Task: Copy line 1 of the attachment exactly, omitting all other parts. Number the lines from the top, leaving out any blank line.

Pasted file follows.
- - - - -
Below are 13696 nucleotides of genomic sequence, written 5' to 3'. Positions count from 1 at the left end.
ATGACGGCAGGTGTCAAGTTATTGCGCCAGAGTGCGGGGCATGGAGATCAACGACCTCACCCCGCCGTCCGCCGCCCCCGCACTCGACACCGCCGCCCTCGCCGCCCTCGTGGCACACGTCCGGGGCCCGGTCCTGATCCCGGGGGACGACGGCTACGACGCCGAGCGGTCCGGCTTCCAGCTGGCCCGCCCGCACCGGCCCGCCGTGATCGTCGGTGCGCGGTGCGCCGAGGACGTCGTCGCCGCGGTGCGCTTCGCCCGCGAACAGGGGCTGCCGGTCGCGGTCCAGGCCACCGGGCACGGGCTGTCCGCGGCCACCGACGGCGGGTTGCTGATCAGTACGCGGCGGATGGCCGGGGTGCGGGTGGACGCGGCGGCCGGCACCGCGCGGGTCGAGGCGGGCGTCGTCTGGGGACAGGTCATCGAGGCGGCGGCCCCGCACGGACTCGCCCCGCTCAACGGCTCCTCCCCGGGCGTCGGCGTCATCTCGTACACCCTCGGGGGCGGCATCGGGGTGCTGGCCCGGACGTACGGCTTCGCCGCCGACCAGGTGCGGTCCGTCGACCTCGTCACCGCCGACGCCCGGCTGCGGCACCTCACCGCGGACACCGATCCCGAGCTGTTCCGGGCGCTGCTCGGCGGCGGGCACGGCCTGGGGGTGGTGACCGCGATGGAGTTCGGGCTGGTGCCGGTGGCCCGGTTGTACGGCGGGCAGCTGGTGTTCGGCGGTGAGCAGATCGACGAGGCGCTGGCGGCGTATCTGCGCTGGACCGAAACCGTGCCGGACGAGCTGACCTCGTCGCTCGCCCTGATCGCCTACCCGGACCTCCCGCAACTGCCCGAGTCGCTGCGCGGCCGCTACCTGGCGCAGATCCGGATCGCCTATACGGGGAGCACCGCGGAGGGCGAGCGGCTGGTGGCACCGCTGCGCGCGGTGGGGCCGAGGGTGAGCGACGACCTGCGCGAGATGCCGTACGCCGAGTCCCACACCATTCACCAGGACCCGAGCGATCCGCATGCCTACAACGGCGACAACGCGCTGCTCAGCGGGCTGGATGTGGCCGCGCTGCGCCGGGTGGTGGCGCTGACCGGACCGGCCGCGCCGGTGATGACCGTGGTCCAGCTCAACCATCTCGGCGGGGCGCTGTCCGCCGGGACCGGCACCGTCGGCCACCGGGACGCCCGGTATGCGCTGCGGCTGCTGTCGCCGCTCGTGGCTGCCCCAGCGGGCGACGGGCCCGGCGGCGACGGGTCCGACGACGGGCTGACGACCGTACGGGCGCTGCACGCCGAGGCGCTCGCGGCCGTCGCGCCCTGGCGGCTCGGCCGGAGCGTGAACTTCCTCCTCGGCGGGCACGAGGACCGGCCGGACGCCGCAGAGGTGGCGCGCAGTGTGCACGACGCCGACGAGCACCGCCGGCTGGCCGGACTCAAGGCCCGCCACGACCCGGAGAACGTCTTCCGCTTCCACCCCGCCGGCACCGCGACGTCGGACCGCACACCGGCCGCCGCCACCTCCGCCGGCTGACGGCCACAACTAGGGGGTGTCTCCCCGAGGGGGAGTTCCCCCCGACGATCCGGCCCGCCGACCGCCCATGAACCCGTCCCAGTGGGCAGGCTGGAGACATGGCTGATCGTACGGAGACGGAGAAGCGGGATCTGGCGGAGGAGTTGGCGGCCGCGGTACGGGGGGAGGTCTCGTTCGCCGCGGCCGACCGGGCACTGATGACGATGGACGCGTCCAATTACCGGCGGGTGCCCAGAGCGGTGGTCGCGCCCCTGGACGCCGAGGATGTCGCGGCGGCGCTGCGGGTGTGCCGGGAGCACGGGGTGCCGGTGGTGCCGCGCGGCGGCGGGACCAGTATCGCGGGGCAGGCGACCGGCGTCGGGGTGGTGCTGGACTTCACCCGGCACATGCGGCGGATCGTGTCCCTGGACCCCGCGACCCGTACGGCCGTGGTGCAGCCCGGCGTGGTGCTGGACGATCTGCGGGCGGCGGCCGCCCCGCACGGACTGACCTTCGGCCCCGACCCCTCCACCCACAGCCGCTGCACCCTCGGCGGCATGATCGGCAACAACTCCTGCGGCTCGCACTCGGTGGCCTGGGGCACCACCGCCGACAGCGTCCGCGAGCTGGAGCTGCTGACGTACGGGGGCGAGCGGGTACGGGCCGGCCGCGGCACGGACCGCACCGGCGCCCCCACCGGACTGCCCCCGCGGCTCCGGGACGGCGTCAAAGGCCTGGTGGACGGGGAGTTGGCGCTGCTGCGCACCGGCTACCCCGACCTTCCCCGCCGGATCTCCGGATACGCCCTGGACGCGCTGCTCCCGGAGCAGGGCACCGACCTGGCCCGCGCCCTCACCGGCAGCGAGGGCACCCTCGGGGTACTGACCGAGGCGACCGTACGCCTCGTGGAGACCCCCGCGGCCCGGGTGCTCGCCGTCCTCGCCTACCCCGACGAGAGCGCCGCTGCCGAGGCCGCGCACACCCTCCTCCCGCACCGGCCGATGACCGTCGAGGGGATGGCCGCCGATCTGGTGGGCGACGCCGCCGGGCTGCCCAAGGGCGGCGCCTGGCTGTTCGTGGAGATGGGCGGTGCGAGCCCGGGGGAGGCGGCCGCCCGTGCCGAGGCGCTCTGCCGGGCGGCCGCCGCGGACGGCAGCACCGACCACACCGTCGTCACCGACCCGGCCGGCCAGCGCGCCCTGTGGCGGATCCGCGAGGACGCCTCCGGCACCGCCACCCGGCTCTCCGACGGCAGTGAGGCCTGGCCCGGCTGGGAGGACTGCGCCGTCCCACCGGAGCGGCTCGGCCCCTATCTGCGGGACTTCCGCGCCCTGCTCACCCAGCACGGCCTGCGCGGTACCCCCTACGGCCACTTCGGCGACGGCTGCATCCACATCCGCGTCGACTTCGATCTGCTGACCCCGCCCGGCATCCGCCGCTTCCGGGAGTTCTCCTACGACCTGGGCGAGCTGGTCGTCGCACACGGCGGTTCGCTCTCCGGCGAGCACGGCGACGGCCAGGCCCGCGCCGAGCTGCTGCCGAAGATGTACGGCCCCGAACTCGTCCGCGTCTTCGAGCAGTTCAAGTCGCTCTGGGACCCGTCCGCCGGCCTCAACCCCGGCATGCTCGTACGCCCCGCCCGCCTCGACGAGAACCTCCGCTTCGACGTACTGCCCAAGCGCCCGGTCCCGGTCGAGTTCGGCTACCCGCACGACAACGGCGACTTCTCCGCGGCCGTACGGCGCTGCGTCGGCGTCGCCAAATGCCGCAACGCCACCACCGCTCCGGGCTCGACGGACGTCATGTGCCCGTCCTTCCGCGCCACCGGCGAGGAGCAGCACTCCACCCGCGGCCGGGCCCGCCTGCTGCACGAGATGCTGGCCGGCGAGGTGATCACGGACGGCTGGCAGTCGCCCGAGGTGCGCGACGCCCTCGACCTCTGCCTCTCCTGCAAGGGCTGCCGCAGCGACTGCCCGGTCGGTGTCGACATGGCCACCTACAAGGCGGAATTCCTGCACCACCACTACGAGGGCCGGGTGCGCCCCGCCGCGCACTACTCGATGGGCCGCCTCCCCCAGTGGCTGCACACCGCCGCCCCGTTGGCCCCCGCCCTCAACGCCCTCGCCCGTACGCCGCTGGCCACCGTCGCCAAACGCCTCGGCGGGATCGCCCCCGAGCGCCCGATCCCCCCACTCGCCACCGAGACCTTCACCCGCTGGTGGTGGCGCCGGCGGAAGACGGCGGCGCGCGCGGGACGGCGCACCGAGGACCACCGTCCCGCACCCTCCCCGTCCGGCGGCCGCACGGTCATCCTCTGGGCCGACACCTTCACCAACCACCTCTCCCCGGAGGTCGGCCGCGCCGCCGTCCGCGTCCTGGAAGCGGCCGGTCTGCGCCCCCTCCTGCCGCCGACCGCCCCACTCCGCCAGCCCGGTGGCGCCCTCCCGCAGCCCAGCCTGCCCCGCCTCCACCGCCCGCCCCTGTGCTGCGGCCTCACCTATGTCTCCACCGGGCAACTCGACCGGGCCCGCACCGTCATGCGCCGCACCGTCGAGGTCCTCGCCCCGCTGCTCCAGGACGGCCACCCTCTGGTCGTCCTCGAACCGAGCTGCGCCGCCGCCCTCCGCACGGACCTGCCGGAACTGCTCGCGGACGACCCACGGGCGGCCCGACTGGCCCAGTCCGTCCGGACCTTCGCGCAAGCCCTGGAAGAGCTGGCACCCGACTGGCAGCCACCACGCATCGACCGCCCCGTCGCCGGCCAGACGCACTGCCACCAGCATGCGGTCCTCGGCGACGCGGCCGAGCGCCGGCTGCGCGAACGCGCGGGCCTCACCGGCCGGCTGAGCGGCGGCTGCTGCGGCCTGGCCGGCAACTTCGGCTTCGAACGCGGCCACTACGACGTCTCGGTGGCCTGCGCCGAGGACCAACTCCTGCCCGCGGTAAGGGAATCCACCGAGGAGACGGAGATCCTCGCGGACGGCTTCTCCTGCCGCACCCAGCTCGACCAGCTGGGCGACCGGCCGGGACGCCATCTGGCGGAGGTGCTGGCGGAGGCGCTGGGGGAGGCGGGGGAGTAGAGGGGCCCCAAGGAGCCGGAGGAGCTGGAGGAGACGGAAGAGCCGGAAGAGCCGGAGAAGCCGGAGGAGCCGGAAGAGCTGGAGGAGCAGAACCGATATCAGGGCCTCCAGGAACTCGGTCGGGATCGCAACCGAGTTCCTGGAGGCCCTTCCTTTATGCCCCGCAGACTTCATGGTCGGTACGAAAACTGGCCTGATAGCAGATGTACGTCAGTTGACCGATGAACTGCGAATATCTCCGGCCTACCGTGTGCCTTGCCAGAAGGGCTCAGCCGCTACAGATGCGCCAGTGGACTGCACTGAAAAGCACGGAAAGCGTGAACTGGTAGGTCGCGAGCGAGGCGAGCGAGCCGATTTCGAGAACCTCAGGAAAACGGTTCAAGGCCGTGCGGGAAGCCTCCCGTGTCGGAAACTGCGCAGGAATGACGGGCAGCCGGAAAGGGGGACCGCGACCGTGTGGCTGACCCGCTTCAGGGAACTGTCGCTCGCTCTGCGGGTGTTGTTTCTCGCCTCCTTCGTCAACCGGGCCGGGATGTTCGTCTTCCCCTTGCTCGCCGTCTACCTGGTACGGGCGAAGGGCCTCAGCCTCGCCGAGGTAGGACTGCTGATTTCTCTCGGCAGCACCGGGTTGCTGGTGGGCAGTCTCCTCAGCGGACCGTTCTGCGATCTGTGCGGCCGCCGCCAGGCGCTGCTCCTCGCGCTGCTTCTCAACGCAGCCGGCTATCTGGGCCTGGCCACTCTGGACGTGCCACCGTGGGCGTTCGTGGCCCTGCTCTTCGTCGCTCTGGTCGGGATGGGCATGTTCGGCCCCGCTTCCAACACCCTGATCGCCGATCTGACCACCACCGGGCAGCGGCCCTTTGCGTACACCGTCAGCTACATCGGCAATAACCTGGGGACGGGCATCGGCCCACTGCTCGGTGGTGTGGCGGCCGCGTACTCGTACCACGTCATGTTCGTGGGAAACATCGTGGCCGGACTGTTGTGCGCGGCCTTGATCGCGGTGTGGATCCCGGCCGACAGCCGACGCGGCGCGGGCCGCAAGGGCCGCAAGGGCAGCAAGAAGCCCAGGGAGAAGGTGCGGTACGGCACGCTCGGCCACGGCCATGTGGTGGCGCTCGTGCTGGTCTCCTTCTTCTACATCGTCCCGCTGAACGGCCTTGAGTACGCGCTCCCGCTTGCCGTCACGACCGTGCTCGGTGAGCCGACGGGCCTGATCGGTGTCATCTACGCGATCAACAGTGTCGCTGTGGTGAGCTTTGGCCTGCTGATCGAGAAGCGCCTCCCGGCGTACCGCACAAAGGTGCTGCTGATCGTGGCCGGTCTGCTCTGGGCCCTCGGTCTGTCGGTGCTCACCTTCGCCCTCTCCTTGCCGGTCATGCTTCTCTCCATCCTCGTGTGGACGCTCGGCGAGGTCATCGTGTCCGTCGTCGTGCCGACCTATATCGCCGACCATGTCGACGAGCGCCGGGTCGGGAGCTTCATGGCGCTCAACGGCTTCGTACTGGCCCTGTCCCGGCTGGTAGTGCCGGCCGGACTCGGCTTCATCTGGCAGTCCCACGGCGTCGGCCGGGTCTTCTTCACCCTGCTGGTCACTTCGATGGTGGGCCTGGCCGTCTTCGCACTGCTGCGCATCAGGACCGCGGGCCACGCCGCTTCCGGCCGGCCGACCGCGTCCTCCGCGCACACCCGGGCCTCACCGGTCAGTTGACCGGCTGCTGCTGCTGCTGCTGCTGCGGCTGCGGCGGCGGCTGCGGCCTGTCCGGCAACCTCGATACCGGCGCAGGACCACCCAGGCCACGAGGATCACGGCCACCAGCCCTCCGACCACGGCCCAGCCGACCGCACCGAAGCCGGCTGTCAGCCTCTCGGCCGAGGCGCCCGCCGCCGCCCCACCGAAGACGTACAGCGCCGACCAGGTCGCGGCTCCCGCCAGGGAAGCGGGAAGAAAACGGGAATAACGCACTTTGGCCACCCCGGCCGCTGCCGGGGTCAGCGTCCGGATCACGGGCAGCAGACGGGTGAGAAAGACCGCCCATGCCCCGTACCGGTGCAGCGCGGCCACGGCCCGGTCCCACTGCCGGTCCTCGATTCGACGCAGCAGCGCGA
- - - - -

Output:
Below are 13696 nucleotides of genomic sequence, written 5' to 3'. Positions count from 1 at the left end.